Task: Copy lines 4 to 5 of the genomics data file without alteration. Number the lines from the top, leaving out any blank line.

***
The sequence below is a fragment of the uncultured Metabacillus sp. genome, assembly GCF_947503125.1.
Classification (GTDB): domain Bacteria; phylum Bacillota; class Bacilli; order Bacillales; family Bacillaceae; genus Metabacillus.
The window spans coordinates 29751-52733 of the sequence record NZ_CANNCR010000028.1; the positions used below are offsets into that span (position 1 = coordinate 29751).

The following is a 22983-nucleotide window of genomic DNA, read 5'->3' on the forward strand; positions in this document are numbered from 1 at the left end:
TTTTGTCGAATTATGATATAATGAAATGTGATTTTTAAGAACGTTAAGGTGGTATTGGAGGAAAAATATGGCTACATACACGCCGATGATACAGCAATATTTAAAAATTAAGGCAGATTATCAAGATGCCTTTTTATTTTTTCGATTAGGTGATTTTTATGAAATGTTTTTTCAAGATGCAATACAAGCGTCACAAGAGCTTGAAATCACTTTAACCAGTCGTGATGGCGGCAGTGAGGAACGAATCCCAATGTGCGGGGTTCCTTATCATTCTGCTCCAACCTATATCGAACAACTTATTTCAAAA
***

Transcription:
The following is a 22983-nucleotide window of genomic DNA, read 5'->3' on the forward strand; positions in this document are numbered from 1 at the left end:
TTTTGTCGAATTATGATATAATGAAATGTGATTTTTAAGAACGTTAAGGTGGTATTGGAGGAAAAATATGGCTACATACACGCCGATGATACAGCAATATTTAAAAATTAAGGCAGATTATCAAGATGCCTTTTTATTTTTTCGATTAGGTGATTTTTATGAAATGTTTTTTCAAGATGCAATACAAGCGTCACAAGAGCTTGAAATCACTTTAACCAGTCGTGATGGCGGCAGTGAGGAACGAATCCCAATGTGCGGGGTTCCTTATCATTCTGCTCCAACCTATATCGAACAACTTATTTCAAAA